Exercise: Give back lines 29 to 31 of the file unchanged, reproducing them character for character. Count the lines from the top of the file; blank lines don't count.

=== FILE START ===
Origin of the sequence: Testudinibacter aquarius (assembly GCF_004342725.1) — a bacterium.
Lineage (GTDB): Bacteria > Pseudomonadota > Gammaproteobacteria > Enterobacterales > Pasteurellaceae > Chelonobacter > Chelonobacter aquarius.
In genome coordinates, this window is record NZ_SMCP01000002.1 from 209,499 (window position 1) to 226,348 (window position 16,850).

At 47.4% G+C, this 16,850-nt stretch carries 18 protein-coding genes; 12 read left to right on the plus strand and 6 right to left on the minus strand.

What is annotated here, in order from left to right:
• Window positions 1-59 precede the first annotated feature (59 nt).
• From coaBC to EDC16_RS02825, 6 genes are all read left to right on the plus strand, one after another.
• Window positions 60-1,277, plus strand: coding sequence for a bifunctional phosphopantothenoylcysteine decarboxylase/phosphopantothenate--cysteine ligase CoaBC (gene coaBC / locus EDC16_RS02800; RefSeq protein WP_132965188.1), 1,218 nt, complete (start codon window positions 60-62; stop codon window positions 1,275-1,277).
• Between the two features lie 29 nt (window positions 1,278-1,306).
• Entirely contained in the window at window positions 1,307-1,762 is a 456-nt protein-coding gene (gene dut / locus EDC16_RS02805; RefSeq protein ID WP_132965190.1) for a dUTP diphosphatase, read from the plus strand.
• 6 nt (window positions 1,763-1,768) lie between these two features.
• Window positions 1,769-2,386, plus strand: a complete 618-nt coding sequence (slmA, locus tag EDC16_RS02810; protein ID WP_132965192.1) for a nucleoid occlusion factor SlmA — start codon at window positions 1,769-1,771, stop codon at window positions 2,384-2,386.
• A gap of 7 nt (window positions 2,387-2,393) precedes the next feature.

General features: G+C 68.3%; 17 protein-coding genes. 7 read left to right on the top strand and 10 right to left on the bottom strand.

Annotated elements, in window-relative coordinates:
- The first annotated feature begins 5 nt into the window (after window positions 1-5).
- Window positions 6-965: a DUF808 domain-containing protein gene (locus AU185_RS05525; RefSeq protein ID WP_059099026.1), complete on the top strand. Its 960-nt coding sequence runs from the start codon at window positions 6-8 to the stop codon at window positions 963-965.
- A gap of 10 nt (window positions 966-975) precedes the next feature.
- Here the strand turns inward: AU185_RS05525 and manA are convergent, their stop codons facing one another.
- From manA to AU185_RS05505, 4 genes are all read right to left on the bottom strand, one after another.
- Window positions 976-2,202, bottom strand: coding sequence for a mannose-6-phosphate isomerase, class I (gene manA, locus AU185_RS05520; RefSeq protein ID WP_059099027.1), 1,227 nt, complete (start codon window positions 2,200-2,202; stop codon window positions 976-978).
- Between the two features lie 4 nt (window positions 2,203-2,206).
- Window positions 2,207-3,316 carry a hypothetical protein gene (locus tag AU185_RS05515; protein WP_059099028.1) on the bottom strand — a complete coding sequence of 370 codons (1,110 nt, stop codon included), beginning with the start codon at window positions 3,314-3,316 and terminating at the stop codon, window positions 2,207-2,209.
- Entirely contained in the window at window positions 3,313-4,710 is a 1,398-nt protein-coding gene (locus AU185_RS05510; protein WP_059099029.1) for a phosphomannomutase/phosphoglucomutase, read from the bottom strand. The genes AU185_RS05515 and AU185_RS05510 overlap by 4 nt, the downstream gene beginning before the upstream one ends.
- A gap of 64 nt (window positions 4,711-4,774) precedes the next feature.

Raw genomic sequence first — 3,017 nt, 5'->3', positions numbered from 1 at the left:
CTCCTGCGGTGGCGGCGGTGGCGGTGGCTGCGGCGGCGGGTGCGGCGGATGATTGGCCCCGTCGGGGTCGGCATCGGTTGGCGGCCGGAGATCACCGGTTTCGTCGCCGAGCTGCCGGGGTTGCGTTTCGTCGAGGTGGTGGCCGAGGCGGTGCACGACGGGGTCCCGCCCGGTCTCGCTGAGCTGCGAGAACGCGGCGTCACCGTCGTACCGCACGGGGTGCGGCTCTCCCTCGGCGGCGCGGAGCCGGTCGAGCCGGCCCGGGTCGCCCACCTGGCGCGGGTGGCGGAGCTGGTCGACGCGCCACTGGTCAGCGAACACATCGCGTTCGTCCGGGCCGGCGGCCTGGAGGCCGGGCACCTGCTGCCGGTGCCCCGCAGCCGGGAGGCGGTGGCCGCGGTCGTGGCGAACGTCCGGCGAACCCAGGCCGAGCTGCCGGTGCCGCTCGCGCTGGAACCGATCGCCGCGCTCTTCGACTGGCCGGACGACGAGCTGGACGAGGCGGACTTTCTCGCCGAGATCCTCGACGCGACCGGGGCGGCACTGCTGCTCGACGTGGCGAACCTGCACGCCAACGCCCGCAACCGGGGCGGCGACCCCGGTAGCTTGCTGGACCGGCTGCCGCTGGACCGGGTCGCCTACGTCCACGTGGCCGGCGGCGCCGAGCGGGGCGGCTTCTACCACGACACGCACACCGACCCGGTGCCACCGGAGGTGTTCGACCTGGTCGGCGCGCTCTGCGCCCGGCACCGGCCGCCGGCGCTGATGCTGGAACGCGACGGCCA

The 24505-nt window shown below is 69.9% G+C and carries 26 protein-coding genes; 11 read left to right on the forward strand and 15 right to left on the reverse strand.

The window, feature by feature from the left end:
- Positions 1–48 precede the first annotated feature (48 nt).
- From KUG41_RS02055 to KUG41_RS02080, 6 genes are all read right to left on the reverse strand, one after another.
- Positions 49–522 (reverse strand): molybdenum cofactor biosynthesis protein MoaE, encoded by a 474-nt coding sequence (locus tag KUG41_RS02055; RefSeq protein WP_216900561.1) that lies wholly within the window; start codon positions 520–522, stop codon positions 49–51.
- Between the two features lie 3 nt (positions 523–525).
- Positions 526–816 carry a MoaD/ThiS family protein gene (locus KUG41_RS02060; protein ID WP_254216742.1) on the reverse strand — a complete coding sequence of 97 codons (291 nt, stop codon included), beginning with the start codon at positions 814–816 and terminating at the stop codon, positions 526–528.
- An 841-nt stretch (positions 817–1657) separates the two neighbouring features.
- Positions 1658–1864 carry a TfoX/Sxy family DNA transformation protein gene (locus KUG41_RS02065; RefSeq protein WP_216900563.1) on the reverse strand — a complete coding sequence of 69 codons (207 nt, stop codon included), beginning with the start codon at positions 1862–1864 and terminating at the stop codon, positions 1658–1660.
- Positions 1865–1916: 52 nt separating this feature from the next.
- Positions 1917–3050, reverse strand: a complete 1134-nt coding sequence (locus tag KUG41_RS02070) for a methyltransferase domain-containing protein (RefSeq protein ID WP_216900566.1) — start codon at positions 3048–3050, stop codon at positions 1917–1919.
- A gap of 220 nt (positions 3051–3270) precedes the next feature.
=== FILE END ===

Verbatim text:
The window, feature by feature from the left end:
- Positions 1–48 precede the first annotated feature (48 nt).
- From KUG41_RS02055 to KUG41_RS02080, 6 genes are all read right to left on the reverse strand, one after another.